Quick Hits

 Here are some other items making news today.

Shirley Sherrod, the former USDA official in charge of rural development in Georgia, will sue Andrew Breitbart who edited her remarks at a NAACP Freedom Fund dinner to appear as if she were making racist remarks when in fact the opposite was true. Mrs. Sherrod made the announcement Thursday in San Diego at the National Association of Black Journalists annual convention. More from USA Today.

Ian Welsh wrote earlier this week on the divide he witnessed at Netroots Nation. On the one hand, "about half the people there are some combination of angry, disappointed and bitter with Democrats in general and Obama in particular" and there are those "folks who would characterize themselves, in general, as hard nosed pragmatists and 'realists'." Today, Jonathan Cohn of the New Republic castigates those who talk "about disappointment and disillusionment" in an article entitled The Stupidity of Liberal Apathy.

The Miami Herald has published a poll from Quinnipiac University showing millionaire outsiders in their first run for office besting established career politicians in both the GOP Governor primary and in the Democratic Senate primary.

Republican Rick Scott holds an 11 percentage-point lead over Attorney General Bill McCollum in the GOP race for governor, a Quinnipiac University poll finds.

In the main statewide race for Democrats -- the U.S. Senate contest -- Jeff Greene is beating U.S. Rep. Kendrick Meek by 10 percentage points, the poll shows.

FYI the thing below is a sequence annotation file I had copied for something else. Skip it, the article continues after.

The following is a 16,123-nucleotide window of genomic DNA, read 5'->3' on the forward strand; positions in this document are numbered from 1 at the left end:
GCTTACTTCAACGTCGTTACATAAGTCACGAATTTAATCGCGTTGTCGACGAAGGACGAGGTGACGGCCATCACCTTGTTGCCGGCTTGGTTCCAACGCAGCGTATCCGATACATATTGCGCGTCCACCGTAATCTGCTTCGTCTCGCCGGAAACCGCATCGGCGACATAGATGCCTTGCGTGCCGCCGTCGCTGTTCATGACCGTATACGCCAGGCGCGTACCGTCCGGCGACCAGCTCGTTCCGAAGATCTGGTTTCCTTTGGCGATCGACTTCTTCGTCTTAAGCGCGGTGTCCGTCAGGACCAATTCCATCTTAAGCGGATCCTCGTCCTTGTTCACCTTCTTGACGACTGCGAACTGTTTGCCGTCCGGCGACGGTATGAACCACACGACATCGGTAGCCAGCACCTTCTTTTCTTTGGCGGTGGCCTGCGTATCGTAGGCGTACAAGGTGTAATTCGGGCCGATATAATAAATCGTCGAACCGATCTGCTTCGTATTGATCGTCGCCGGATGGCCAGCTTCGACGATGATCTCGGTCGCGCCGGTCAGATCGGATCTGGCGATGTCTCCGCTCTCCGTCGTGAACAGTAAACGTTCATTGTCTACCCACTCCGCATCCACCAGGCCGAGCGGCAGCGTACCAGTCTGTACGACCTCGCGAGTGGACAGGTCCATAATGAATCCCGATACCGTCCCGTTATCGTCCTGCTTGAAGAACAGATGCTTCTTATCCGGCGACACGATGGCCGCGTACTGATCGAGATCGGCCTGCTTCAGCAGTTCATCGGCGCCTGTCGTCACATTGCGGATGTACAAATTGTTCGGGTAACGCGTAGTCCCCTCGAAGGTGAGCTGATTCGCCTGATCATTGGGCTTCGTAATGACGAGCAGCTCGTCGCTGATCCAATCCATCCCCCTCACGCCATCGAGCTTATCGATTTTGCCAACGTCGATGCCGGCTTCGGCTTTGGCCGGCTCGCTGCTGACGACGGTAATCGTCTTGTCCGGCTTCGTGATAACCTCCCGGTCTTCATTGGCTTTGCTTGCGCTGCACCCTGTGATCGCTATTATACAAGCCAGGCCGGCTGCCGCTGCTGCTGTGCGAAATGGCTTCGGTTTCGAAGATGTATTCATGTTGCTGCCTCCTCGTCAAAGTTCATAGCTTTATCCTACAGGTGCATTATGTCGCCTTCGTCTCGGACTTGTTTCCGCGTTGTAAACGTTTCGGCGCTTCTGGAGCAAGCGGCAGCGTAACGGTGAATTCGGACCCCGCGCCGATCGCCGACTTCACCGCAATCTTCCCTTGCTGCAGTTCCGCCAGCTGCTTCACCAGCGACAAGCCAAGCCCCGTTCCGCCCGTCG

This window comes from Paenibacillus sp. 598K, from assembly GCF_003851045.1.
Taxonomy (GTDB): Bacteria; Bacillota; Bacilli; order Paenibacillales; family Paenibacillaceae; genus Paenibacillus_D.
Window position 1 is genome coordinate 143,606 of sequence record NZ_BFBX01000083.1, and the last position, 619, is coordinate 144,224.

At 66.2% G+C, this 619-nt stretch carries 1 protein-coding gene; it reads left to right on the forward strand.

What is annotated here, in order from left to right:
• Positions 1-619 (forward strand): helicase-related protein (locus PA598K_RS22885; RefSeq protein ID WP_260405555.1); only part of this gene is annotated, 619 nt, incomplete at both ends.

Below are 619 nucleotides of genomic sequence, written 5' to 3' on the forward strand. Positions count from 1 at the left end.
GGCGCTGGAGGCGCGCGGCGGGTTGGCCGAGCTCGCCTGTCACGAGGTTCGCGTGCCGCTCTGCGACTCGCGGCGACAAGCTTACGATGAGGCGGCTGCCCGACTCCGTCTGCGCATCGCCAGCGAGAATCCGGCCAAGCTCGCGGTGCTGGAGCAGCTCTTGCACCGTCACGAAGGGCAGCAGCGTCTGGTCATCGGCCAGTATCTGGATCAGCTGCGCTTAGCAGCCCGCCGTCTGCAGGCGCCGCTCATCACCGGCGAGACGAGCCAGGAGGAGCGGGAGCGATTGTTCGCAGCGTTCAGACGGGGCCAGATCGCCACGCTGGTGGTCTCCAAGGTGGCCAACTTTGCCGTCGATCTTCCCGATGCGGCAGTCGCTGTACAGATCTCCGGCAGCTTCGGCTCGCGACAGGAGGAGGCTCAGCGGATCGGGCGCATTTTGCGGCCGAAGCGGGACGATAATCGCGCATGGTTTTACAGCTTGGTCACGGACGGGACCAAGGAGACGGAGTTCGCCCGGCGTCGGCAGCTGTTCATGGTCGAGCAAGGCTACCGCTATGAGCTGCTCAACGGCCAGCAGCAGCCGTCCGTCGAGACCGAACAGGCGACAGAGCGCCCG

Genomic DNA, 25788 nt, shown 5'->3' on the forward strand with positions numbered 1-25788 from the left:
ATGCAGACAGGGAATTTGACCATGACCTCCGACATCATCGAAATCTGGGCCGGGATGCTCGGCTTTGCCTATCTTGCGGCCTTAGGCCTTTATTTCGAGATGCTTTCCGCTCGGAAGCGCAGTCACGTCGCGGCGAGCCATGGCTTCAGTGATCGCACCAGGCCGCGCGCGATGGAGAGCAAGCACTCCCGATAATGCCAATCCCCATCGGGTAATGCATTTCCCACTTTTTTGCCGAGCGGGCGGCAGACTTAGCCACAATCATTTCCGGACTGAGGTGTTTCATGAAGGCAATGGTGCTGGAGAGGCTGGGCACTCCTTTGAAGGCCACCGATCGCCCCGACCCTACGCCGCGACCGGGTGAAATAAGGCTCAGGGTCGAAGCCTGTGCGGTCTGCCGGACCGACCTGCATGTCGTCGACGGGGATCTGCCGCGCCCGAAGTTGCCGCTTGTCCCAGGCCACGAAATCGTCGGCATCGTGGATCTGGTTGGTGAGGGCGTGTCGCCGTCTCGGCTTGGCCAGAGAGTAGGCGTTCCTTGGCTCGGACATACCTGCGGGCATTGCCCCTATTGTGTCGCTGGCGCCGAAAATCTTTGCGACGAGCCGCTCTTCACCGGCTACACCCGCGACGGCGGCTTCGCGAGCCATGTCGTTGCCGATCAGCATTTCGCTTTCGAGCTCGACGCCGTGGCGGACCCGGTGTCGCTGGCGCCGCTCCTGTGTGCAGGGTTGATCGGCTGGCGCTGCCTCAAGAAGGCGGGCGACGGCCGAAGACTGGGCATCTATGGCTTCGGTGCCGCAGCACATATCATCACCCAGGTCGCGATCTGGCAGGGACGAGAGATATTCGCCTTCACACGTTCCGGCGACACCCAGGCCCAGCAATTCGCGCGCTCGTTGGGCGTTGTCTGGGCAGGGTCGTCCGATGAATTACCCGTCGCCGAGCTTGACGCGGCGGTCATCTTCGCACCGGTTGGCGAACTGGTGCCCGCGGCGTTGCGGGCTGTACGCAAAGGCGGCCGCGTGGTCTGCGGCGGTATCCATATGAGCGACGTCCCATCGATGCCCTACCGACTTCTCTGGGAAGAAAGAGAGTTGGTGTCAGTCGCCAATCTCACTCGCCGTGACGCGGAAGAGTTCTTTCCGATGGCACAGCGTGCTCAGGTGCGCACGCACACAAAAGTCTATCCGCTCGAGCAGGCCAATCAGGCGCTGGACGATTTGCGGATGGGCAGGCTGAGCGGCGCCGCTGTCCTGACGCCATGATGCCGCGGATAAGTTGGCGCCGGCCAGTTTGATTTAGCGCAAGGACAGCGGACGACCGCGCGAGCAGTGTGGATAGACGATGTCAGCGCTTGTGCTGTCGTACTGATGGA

Neither Greene nor Scott have held elected office before. McCollum has held or run for office for the past 30 years. Meek has been in Congress and the Legislature for more than a decade.

Both political newcomers have relied on a simple formula to best their rivals: Spend millions on television ads and watch your poll numbers rise. Greene has outspent Meek by an estimated $6 million. Scott has poured an estimated $30 million into his race, doubling what McCollum has spent. ``Money matters. You can go from nobody knowing you to becoming a front-runner if you spend enough,'' said Peter A. Brown, assistant director of the Quinnipiac University Polling Institute. ``That's not to say it's only money,'' Brown added. ``The messages that Scott and Greene have been able to send to voters through record television ad spending have been effective.'' But Brown cautions that ``anything can happen'' leading up to the Aug. 24 primary. Voters haven't completely made up their minds. And many don't know for whom they'll vote.

In the Democratic Senate race, more than a third of likely voters are undecided. And a majority -- 54 percent -- say they might change their minds.

In the Republican governor's race, 23 percent of likely voters are undecided; 43 percent say they might change their minds; 55 percent say their minds are made up.

GOP Senator Lindsey Graham of South Carolina announced Wednesday night that he is considering introducing a constitutional amendment that would change existing law to no longer grant citizenship to the children of immigrants born in the United States. The full story from Politico.

Samuel and Charles Wyly , two billionaire brothers from Dallas who founded Sterling Software and who are large donors to conservative causes, were charged by the SEC with conducting an extensive securities fraud including insider trading. The story in the New York Times.

Tags: Shirley Sherrod, Florida Senate Race, Florida Governor Race, Senator Lindsey Gramham, liberalism, Immigration Issues, SEC (all tags)


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